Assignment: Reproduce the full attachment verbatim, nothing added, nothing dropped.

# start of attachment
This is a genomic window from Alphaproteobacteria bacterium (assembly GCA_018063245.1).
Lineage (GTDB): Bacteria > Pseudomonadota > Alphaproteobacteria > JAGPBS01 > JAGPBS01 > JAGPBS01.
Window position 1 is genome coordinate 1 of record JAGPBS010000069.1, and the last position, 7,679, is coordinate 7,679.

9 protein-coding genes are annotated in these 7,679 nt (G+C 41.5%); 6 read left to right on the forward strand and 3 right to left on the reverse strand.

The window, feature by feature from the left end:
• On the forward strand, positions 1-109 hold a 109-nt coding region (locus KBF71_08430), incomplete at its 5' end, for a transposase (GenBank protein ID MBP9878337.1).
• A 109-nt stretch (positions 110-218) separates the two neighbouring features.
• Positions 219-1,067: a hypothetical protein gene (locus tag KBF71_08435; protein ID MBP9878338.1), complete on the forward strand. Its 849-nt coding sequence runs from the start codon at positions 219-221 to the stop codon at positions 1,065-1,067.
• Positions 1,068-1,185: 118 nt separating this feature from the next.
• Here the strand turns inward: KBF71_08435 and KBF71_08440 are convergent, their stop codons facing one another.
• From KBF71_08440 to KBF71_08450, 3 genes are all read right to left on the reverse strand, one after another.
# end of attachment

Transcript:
This is a genomic window from Alphaproteobacteria bacterium (assembly GCA_018063245.1).
Lineage (GTDB): Bacteria > Pseudomonadota > Alphaproteobacteria > JAGPBS01 > JAGPBS01 > JAGPBS01.
Window position 1 is genome coordinate 1 of record JAGPBS010000069.1, and the last position, 7,679, is coordinate 7,679.

9 protein-coding genes are annotated in these 7,679 nt (G+C 41.5%); 6 read left to right on the forward strand and 3 right to left on the reverse strand.

The window, feature by feature from the left end:
• On the forward strand, positions 1-109 hold a 109-nt coding region (locus KBF71_08430), incomplete at its 5' end, for a transposase (GenBank protein ID MBP9878337.1).
• A 109-nt stretch (positions 110-218) separates the two neighbouring features.
• Positions 219-1,067: a hypothetical protein gene (locus tag KBF71_08435; protein ID MBP9878338.1), complete on the forward strand. Its 849-nt coding sequence runs from the start codon at positions 219-221 to the stop codon at positions 1,065-1,067.
• Positions 1,068-1,185: 118 nt separating this feature from the next.
• Here the strand turns inward: KBF71_08435 and KBF71_08440 are convergent, their stop codons facing one another.
• From KBF71_08440 to KBF71_08450, 3 genes are all read right to left on the reverse strand, one after another.